Name, Image, and Likeness has made roster limits irrelevant in college sports

Apr 4, 2024; Cleveland, OH, USA; A SEC logo billboard prior to the NCAA Women's Final Four.
Apr 4, 2024; Cleveland, OH, USA; A SEC logo billboard prior to the NCAA Women's Final Four. / Kirby Lee-USA TODAY Sports

While the emergence of Name, Image, and Likeness has changed many aspects of college athletics one new change probably wasn't expected by the NCAA. The NCAA has set scholarship limits of 85 in football and 13 scholarships in basketball. These limits however have likely become irrelevant with NIL coming into play.

The new trend for programs will be taking in top transfers or recruits as "walk-ons" while ensuring a player gets enough money in NIL to cover their school costs. The NCAA hasn't set any rules against this loop hole and programs are just starting to exploit the loophole.

The Florida Gators may be the team that's used it the most notably in this transfer portal cycle. Last year, nearly every program in the country wanted Cormani McClain who was a five-star cornerback who ended up choosing Colorado to play for Deion Sanders. McClain entered the transfer portal this Spring and chose the Florida program as his next landing spot. Florida, however, was over the scholarship limit meaning that McClain has joined the team as a "walk-on"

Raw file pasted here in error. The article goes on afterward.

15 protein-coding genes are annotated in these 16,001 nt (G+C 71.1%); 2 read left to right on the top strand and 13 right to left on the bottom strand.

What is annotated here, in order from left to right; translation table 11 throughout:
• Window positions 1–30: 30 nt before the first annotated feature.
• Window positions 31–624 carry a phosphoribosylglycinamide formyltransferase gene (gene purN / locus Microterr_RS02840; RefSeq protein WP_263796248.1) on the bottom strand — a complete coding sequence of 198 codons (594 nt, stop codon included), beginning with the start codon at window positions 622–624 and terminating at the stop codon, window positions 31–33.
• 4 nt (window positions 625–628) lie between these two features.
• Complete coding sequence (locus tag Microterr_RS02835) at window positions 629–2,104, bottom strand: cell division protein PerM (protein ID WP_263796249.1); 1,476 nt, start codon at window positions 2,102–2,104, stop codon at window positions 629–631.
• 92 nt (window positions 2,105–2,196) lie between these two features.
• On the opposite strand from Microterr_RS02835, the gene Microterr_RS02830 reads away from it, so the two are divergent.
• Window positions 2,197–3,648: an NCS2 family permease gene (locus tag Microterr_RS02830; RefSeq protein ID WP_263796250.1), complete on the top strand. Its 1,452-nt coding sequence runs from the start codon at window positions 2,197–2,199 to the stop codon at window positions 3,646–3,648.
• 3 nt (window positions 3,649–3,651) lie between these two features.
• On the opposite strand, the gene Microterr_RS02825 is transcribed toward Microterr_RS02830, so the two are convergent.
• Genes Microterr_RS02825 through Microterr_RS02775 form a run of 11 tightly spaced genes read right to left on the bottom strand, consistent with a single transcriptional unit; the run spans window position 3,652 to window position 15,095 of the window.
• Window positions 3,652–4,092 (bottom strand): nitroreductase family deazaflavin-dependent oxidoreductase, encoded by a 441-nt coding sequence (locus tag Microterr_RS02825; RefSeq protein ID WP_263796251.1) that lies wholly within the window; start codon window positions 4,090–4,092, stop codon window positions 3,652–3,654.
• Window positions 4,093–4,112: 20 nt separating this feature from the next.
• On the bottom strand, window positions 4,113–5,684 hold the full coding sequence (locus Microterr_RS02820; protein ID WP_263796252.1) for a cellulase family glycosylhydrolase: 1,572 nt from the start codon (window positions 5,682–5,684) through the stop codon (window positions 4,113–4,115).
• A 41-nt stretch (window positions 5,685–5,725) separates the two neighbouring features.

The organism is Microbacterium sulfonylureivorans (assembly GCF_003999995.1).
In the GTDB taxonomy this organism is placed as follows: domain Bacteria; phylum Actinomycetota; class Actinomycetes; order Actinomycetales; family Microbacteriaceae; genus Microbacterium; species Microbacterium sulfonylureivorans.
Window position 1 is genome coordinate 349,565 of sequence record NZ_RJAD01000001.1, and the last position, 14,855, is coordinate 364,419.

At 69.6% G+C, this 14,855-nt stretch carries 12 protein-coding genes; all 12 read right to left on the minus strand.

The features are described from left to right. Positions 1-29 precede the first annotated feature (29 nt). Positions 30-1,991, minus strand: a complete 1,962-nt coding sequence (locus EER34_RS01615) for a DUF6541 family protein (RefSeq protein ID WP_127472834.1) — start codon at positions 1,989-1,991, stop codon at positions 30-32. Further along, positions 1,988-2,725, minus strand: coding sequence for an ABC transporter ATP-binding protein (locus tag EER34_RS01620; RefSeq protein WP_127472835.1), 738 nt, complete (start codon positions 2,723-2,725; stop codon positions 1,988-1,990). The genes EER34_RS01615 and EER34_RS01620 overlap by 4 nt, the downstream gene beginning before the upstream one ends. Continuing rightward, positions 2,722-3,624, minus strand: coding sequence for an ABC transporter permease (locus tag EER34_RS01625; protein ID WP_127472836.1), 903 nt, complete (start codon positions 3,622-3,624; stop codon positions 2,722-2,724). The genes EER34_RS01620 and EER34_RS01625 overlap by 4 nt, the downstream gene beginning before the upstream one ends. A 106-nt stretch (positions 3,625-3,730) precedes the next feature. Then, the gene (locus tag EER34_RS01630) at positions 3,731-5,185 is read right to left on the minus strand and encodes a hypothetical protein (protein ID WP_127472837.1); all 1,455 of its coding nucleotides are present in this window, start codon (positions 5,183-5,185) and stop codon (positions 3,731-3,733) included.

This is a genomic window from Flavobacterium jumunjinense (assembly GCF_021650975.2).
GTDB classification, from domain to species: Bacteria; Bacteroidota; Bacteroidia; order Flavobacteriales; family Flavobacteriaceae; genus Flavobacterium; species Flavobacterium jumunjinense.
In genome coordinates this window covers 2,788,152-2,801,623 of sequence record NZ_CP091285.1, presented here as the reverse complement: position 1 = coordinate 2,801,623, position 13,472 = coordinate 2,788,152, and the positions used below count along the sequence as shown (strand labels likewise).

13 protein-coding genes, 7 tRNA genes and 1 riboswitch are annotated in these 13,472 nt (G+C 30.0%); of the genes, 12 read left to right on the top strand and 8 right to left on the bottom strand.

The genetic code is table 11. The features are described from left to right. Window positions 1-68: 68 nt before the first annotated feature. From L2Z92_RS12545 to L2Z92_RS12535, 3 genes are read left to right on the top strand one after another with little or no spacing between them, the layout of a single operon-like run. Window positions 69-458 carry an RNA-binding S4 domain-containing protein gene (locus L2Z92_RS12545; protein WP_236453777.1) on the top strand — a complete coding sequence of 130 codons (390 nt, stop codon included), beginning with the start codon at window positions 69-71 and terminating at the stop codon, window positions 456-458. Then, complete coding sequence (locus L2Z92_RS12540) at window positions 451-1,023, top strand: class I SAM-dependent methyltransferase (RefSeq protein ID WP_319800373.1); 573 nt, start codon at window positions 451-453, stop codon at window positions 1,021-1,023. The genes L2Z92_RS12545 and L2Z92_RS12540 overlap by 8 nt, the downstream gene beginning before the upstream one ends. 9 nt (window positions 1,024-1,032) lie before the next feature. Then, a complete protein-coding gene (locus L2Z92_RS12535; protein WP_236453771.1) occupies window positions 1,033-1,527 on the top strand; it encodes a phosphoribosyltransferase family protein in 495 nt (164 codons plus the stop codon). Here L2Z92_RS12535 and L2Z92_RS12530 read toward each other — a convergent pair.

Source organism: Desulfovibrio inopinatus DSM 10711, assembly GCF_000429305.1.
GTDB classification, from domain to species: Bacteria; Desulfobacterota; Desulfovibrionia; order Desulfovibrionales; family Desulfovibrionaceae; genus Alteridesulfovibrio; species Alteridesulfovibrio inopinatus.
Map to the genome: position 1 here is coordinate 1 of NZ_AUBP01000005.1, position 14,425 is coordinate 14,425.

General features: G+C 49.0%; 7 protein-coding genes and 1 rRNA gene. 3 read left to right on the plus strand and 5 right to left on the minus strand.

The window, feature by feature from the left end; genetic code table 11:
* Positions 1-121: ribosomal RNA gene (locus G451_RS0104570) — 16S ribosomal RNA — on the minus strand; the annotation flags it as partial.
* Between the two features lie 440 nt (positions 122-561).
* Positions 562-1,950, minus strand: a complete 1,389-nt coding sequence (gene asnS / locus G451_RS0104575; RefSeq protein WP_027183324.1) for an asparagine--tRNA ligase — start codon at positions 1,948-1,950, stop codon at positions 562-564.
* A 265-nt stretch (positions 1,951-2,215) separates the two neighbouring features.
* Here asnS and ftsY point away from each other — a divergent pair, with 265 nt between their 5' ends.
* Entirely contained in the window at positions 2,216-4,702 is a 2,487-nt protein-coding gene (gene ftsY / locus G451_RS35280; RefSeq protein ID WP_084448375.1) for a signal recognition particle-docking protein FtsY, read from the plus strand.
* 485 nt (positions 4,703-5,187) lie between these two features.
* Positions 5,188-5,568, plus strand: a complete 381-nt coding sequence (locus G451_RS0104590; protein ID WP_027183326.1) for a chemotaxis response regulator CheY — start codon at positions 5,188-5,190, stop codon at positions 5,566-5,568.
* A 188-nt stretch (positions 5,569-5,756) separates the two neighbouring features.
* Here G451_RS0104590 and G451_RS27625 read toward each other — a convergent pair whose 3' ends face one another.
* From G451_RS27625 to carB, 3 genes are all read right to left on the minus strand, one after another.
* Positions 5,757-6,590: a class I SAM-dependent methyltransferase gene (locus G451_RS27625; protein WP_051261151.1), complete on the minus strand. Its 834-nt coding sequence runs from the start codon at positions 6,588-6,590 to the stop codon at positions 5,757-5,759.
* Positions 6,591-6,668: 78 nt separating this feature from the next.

The LSU basketball program is one of the latest to exploit this unexpected loophole. The LSU Tigers took a scholarship penalty as fallout from Will Wade recruiting violations. Matt McMahon only has 12 scholarships at his disposal and after filling up his 12 scholarships, he still had a need at Center. He's now used the "walk-on" role to fill his hole with Juco Transfer Noah Boyed.

The NCAA will now have an interesting decision on its hands as it can look to either keep these scholarship limits or change the rules to keep teams from using a loophole to exploit them. The issue the NCAA will face is that some walk-on athletes truly are walk-ons that will go on to earn NIL opportunities so they can't ban it altogether.

All a part of a changing landscape

The job of the NCAA has gotten significantly harder over the past few years and as the game continues to change so will the NCAA. Teams will now look to find any loophole they can exploit through NIL to give their program a competitive advantage and they will seize it. We're still in the early stages of NIL and transfer rules so eventually the NCAA will get a proper hold on it but until then programs will continue to use any resource they can.